Good afternoon! Welcome to the ninth post in the series that has a name; Clouds At LHR. You can also sign up for the newsletter on Tiny Letter; https://tinyletter.com/CloudsAtLHR, or look at the embed form at the bottom of this post. As always you can send feedback to @JakeHendy on Twitter or through any other means you have!

Unsurprisingly there’s no overall theme for today’s update, we’ve got DynamoDB features, Single Sign-on features, Encryption, and Configuration Management. There’s something for everyone in here though I’m sure!

Feature and Service updates

The latest feature and service updates that are either juicy, in Ireland or London, or all 3/4!

DynamoDB Accelerator (DAX) is available in London

If you wanted to use DAX in London now you can! DAX allows you to accelerate reads up to 10x, even when you’re performing millions of requests per second (how big is that bill). DAX is also relatively easy to drop in if you own the code that talks to DynamoDB, as you can add the DAX SDK and change some calls (cos it’s always that easy…) and you’ll use the accelerator. Interestingly though, DAX is still only supported on the R4 and T2 instance families, and I’m not sure why!

Use AWS CLI v2 with AWS SSO

Finally! If you use AWS CLI v2 you can now integrate your users with SSO directly. With this direct integration comes support for named profiles (and Administrators can also enforce which profiles) as well as automatic credential short-lived credential rotation. Another benefit of using SSO with short-lived credentials is that you never have to do any additional work for long-running operations; as you’re renewed via SSO under the hood!

There’s a companion blog post which we’ll review below!

Available in Ireland and London now; and if you use SSO I’d love to hear from you and know how it works.

CloudFormation updates for API Gateway, CodePipeline, and more

Some of these updates add support to CloudFormation for features/updates released within the past week, as well as increasing tagging support for some services.

You can now add tags to:

  • custom actions and pipelines in CodePipeline
  • API Keys, Rest APIs, Usage Plans, Domain Names, and Client Certificates in API Gateway
  • a new topic in SNS.

On top of that you can:

  • specify whether AWS Amplify creates a preview environment for your pull request branches and which backend environment to use for those previews
  • Configure slow publishing for Amazon ElasticSearch Service with the LogPublishingOptions property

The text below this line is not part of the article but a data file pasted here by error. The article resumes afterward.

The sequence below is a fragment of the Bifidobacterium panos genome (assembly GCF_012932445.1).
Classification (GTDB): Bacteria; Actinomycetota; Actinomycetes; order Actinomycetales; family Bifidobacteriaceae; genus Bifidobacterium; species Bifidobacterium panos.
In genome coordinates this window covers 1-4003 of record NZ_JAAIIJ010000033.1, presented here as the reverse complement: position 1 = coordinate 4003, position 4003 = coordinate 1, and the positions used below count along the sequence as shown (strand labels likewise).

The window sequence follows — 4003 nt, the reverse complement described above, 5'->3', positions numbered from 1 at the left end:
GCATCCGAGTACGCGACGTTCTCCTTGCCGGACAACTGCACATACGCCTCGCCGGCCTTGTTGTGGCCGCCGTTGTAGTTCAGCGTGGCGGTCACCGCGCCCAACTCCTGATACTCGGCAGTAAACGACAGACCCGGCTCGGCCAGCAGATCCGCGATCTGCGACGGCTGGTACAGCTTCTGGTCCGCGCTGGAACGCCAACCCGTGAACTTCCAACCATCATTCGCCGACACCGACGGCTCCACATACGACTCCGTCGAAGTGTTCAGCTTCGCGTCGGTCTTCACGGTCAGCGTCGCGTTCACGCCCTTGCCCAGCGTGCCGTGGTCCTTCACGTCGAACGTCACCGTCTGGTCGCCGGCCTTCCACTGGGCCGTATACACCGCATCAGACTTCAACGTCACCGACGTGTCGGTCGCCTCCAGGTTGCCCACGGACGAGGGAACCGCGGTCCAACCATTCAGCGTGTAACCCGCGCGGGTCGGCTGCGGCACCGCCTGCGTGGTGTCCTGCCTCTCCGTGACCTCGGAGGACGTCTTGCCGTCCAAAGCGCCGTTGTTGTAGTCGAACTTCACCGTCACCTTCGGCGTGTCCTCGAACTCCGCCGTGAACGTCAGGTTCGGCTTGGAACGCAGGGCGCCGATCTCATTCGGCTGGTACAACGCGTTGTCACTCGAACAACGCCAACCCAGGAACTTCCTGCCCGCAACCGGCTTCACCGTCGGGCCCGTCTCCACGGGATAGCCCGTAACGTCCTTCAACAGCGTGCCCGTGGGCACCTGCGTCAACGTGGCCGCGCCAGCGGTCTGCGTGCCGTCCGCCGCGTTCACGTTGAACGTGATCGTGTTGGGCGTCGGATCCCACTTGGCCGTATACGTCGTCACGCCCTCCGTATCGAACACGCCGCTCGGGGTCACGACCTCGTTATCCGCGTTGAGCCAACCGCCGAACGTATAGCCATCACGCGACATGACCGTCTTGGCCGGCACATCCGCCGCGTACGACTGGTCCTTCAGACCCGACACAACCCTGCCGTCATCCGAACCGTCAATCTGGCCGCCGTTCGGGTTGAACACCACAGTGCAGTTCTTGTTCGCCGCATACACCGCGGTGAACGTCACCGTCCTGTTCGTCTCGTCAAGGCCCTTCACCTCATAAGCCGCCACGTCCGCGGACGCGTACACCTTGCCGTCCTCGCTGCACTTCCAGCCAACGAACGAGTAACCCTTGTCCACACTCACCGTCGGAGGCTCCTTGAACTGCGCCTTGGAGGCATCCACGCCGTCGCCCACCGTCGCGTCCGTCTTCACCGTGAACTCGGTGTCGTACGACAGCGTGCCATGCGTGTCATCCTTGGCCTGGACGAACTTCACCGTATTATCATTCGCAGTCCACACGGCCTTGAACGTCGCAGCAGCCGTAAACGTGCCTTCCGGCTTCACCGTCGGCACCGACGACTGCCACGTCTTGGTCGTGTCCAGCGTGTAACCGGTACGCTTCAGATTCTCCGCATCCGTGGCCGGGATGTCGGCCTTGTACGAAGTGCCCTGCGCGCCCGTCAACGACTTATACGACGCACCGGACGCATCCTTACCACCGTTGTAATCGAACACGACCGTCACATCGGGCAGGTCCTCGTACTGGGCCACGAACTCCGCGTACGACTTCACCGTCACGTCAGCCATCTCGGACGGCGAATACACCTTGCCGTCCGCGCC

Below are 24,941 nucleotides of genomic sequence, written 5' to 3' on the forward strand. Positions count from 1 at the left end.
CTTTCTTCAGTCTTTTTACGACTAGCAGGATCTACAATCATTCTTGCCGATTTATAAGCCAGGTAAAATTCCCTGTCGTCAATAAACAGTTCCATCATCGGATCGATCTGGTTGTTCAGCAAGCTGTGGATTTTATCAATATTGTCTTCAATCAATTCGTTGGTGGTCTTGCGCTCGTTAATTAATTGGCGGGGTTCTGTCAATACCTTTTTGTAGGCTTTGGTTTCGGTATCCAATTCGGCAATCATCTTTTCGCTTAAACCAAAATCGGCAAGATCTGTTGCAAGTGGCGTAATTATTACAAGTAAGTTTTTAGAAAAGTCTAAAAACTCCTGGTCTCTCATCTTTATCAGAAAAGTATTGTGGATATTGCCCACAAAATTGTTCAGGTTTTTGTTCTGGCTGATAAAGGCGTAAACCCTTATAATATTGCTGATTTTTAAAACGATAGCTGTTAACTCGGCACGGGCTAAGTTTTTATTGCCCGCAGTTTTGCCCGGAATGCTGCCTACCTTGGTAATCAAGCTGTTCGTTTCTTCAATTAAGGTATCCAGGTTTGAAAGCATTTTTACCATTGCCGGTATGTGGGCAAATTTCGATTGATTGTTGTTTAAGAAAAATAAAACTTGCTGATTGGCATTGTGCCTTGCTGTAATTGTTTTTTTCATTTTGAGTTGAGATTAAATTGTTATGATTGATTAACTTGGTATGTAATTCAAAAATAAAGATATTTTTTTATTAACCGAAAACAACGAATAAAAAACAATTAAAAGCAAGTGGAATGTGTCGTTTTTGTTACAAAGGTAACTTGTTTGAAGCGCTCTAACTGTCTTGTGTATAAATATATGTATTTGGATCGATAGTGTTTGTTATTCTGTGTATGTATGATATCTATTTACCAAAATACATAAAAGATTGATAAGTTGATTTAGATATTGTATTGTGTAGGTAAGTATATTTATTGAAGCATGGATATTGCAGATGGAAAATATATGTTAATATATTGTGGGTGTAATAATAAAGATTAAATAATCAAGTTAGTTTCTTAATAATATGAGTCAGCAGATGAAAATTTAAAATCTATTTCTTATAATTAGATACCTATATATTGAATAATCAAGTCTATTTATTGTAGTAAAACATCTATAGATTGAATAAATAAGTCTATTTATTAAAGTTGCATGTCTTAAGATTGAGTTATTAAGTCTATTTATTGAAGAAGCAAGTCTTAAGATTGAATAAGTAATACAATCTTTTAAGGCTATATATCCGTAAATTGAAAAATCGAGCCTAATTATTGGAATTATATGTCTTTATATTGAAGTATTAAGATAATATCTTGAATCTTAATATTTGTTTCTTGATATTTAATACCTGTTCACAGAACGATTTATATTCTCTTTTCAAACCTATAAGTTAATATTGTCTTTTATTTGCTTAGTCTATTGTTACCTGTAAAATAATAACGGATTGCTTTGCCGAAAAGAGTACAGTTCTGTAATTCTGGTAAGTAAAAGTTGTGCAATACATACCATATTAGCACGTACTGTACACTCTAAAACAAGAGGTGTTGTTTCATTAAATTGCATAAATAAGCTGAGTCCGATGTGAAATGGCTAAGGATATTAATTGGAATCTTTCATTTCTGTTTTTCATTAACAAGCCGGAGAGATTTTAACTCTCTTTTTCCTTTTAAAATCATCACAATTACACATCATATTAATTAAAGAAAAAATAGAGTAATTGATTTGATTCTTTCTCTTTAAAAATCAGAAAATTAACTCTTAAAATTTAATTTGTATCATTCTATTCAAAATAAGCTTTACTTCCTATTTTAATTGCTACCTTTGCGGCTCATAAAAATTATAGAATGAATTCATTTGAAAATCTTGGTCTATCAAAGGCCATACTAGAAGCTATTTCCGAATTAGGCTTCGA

• Configure gRPC Routes in App Mesh; including route actions, route matches, route metadata, the route metadata match method (!), and the retry policy
  • allow usernames to be emails and passwords, add or update schema attributes, and set an alias for the User Pool in Cognito
  • create message templates for email, push notification, or SMS in Amazon Pinpoint.

Tasty!

Encryption SDK (ESDK) for JavaScript is now Generally Available

This is the “first time client-side encryption is supported natively in the browser” according to the release. The ESDK is designed to allow you to use industry best practice and proven libraries to secure content in browser at the edge of the cloud, and has sibling libraries in the C, Java, Python, and the command line. As the algorithms are compatible between all the libraries, providing you maintain access to the keys, you can securely encrypt content from device to server all the way through!

Config supports AWS Key Management Service and Amazon ElasticSearch Service

Record all the changes made to configuration for KMS and Amazon ES now with Config! For KMS, Config can record changes to the metadata and configuration attributes. For ES, Config can track instance type changes, encryption settings, network configuration, and the access policies.

These are supported in both a perma-log fashion as well as triggering checks on change to ensure compliance with internal/customer-focussed policies.

News and blogs

We’re highlighting one of the developer blogs today.

AWS CLI v2 supports SSO

The blog post walks through a simple setup of a local user session with SSO and issuing a sample command with CLI v2. The tailend of the blog post mentions that you will be logged out again though at some point, and you have to aws2 sso login agian, which I find rather strange and counter-intuitive against the news releases announcements (for some version of long-running operation). I guess it depends on your SSO mechanism, if you were using AD/AzureAD I would expect it to use the machine tokens to re-auth behind the scenes. This is a developer preview however, so one could reasonably send feedback and contribute back otherwise…

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